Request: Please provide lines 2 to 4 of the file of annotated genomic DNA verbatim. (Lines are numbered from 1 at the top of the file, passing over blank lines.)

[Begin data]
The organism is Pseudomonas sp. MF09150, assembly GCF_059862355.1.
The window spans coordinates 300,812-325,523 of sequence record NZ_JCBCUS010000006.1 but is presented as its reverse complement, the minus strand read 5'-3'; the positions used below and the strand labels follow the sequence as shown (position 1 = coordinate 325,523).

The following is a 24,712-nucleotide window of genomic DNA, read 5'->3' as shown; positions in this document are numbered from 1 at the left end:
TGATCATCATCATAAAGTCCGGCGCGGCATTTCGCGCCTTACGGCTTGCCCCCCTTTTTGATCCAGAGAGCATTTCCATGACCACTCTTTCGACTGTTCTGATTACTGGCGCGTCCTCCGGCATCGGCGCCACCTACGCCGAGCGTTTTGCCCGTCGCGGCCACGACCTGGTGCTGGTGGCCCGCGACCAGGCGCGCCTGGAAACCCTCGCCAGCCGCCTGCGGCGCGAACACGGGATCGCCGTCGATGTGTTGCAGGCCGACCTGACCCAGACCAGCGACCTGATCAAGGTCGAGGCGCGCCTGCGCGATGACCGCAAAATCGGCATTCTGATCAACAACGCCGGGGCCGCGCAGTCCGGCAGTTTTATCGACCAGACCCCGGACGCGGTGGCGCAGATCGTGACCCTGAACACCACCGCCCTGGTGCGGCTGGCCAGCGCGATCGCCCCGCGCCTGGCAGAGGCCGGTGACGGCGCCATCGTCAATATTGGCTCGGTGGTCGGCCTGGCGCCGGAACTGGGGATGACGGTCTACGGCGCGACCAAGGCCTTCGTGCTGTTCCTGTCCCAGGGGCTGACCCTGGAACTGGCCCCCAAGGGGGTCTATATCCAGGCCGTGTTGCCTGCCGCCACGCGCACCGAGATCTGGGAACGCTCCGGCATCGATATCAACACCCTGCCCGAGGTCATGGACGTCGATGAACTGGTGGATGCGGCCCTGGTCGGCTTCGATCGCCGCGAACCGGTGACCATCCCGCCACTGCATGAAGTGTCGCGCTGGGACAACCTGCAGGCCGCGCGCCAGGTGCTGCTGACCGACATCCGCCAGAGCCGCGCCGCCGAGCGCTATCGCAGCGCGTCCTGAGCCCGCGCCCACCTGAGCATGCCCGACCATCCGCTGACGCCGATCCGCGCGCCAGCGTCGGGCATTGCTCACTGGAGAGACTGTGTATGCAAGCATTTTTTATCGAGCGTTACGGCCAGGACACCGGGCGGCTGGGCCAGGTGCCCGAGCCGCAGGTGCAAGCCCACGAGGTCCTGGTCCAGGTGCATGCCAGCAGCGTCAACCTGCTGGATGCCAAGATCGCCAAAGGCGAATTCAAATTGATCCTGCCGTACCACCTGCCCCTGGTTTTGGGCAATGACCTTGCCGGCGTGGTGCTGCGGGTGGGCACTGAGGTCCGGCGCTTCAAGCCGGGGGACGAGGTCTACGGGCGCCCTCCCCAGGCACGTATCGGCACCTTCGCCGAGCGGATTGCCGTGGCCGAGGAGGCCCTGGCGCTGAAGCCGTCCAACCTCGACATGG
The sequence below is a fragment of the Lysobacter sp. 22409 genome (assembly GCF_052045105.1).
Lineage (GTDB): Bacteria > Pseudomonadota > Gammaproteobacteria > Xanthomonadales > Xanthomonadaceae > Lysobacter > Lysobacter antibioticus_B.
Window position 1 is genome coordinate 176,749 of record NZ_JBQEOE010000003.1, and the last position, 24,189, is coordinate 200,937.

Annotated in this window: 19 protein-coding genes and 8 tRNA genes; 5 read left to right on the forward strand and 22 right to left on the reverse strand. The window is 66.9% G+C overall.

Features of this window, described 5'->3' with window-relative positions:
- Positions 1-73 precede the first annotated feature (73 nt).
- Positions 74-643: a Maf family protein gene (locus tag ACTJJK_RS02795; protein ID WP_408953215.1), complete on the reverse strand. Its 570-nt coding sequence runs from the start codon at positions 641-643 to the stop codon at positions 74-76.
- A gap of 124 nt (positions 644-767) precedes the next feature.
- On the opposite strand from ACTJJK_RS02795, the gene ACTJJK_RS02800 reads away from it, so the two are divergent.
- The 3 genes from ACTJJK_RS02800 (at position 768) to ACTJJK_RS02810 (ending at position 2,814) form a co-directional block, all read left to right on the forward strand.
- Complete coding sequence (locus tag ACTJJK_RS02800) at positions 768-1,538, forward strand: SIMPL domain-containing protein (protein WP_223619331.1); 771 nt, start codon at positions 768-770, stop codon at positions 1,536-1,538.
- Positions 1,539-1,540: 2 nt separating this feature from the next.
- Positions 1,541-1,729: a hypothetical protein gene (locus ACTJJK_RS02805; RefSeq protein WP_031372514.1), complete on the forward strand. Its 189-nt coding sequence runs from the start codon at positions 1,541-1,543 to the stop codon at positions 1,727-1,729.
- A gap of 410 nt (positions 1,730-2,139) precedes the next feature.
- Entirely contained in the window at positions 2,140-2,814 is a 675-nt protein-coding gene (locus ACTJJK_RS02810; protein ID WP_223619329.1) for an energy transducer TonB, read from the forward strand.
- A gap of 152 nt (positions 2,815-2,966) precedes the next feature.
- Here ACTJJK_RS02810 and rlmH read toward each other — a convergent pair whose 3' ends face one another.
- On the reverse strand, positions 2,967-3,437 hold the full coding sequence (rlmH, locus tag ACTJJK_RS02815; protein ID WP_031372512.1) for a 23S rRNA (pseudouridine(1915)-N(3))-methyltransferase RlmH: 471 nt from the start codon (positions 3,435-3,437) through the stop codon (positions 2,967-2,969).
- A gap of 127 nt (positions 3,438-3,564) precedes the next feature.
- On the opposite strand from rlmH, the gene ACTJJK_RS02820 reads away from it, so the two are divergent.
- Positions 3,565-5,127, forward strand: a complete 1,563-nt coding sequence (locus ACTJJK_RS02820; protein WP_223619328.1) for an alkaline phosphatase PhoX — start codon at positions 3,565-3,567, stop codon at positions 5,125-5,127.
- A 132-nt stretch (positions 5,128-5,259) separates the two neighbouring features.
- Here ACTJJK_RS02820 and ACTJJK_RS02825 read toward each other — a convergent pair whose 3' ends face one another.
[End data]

The window spans coordinates 300,812-325,523 of sequence record NZ_JCBCUS010000006.1 but is presented as its reverse complement, the minus strand read 5'-3'; the positions used below and the strand labels follow the sequence as shown (position 1 = coordinate 325,523).

The following is a 24,712-nucleotide window of genomic DNA, read 5'->3' as shown; positions in this document are numbered from 1 at the left end:
TGATCATCATCATAAAGTCCGGCGCGGCATTTCGCGCCTTACGGCTTGCCCCCCTTTTTGATCCAGAGAGCATTTCCATGACCACTCTTTCGACTGTTCTGATTACTGGCGCGTCCTCCGGCATCGGCGCCACCTACGCCGAGCGTTTTGCCCGTCGCGGCCACGACCTGGTGCTGGTGGCCCGCGACCAGGCGCGCCTGGAAACCCTCGCCAGCCGCCTGCGGCGCGAACACGGGATCGCCGTCGATGTGTTGCAGGCCGACCTGACCCAGACCAGCGACCTGATCAAGGTCGAGGCGCGCCTGCGCGATGACCGCAAAATCGGCATTCTGATCAACAACGCCGGGGCCGCGCAGTCCGGCAGTTTTATCGACCAGACCCCGGACGCGGTGGCGCAGATCGTGACCCTGAACACCACCGCCCTGGTGCGGCTGGCCAGCGCGATCGCCCCGCGCCTGGCAGAGGCCGGTGACGGCGCCATCGTCAATATTGGCTCGGTGGTCGGCCTGGCGCCGGAACTGGGGATGACGGTCTACGGCGCGACCAAGGCCTTCGTGCTGTTCCTGTCCCAGGGGCTGACCCTGGAACTGGCCCCCAAGGGGGTCTATATCCAGGCCGTGTTGCCTGCCGCCACGCGCACCGAGATCTGGGAACGCTCCGGCATCGATATCAACACCCTGCCCGAGGTCATGGACGTCGATGAACTGGTGGATGCGGCCCTGGTCGGCTTCGATCGCCGCGAACCGGTGACCATCCCGCCACTGCATGAAGTGTCGCGCTGGGACAACCTGCAGGCCGCGCGCCAGGTGCTGCTGACCGACATCCGCCAGAGCCGCGCCGCCGAGCGCTATCGCAGCGCGTCCTGAGCCCGCGCCCACCTGAGCATGCCCGACCATCCGCTGACGCCGATCCGCGCGCCAGCGTCGGGCATTGCTCACTGGAGAGACTGTGTATGCAAGCATTTTTTATCGAGCGTTACGGCCAGGACACCGGGCGGCTGGGCCAGGTGCCCGAGCCGCAGGTGCAAGCCCACGAGGTCCTGGTCCAGGTGCATGCCAGCAGCGTCAACCTGCTGGATGCCAAGATCGCCAAAGGCGAATTCAAATTGATCCTGCCGTACCACCTGCCCCTGGTTTTGGGCAATGACCTTGCCGGCGTGGTGCTGCGGGTGGGCACTGAGGTCCGGCGCTTCAAGCCGGGGGACGAGGTCTACGGGCGCCCTCCCCAGGCACGTATCGGCACCTTCGCCGAGCGGATTGCCGTGGCCGAGGAGGCCCTGGCGCTGAAGCCGTCCAACCTCGACATGG